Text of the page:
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Re: The Booklover's Repair Kit



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> Hi, Ron,

I've been following your thread, and have a few comments.

The Booklovers' Repair Kit got a lukewarm review in the Guild of Bookworkers
Journal (Feb. 2001). You might find the review at the Guild website. Given the
availability and reasonable prices of most bookbinding texts, the BRK wouldn't
seem to me the way to go.

I checked out the Bindery in a Box website, and I have to say that it looks
like a nice piece of workmanship. It would be useful for someone really tight
for space. My problem is that, aside from the points raised in other posts,
you still don't have an efficient way to cut material. While a plough is tops
for trimming book edges for gilding, you still need a way to cut board, paper
for endsheets and all kinds of other things. Nor do you have your basic hand
tools. If I had $1800 to spend on binding equipment, the two things I'd get
would be, first, a board cutter and second, a nipping press. A table model 27"
Kutrimmer might set you back $1000 (don't know current prices; can anybody
help?) and a used nipping press can still found for under, I'd guess, $300.
Now you can cut all your materials quickly and accurately, crease material for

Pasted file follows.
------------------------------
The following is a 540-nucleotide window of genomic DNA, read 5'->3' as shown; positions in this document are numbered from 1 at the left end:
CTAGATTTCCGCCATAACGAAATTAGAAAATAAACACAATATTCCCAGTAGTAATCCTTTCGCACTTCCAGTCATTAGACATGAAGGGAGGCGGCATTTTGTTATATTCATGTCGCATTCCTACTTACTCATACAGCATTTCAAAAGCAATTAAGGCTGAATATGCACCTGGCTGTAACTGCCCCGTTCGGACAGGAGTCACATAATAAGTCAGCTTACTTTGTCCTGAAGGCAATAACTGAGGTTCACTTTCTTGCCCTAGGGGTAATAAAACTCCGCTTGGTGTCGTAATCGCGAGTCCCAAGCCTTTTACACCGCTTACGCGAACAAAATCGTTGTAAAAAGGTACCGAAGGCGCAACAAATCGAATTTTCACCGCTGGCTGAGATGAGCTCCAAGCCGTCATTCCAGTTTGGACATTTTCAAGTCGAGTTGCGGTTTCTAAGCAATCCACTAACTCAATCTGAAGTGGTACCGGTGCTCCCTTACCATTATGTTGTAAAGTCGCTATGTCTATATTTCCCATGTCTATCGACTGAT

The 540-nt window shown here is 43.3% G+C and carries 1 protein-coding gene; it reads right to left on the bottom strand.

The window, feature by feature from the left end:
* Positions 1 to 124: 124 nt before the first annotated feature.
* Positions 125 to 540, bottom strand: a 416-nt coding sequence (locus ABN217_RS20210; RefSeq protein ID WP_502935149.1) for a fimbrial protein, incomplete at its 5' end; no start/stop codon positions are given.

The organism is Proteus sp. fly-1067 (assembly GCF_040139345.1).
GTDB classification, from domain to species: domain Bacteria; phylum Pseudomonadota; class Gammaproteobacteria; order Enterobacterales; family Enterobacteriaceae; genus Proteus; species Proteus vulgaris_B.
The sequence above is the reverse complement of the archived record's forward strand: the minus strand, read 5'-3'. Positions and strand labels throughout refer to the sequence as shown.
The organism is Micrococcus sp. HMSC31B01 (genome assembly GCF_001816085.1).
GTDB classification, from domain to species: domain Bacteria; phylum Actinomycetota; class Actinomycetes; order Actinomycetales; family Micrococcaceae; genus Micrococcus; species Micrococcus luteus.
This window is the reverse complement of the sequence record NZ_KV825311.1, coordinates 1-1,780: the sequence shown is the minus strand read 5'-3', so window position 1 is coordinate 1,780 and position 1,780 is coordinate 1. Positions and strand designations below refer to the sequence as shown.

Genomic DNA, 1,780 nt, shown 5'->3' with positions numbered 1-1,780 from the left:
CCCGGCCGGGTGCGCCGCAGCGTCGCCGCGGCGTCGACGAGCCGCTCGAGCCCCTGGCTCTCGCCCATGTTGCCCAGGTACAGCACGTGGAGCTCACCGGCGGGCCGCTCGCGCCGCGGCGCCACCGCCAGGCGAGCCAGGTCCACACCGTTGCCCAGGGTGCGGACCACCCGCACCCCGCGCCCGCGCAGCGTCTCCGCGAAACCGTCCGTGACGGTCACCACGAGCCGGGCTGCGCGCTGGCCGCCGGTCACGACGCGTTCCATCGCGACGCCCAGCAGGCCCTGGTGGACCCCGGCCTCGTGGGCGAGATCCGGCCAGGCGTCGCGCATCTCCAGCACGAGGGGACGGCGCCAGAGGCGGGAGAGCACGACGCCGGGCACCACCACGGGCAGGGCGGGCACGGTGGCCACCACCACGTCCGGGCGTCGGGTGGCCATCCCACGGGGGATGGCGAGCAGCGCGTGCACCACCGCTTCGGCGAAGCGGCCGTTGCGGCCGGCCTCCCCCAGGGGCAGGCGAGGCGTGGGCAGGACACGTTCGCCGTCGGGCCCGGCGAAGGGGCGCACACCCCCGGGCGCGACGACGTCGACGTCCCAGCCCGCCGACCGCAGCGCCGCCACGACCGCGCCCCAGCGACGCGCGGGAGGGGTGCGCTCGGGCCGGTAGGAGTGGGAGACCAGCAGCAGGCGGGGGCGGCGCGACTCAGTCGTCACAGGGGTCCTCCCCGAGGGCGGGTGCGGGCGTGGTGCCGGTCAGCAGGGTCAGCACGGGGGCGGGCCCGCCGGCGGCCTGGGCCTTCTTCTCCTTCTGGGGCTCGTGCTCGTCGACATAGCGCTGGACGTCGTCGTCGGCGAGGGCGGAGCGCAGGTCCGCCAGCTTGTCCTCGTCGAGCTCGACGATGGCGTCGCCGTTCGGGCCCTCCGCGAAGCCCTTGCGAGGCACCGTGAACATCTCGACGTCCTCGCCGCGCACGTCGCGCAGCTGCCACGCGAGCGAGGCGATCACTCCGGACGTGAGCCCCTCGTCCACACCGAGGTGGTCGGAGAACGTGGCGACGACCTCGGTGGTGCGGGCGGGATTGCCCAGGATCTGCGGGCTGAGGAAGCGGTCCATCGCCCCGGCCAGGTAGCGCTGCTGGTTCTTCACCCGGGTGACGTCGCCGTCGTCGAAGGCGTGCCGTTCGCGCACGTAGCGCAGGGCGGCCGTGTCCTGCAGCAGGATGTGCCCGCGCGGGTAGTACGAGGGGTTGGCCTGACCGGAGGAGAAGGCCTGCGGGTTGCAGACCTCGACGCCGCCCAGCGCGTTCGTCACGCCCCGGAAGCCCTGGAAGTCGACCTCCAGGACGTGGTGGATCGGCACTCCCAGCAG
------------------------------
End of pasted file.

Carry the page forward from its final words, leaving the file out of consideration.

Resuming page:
phase boxes and other enclosures and tear mending strips: all on the cutter.
And you can press stuff in the press. You can make a lying press out of 4x4s
and threaded rod when you get into rounding and backing. Get your local
lumberyard to cut a piece of cabinet grade plywood into pressing boards of
various sizes. And you've still got a couple of hundred bucks for hand tools
and material. Again, I'm not questioning the usefulness or beauty of the
Bindery in a Box; it just might not be right for you at this time.

I think Don Black sometimes has binding equipment; you might check his
website.

Lastly, do get in touch with the good folks at CBBAG and take as many
foundation classes as you can. Just like web design, good bookbinding
requires  a lifetime of learning.

Good luck!

Don Rash


>
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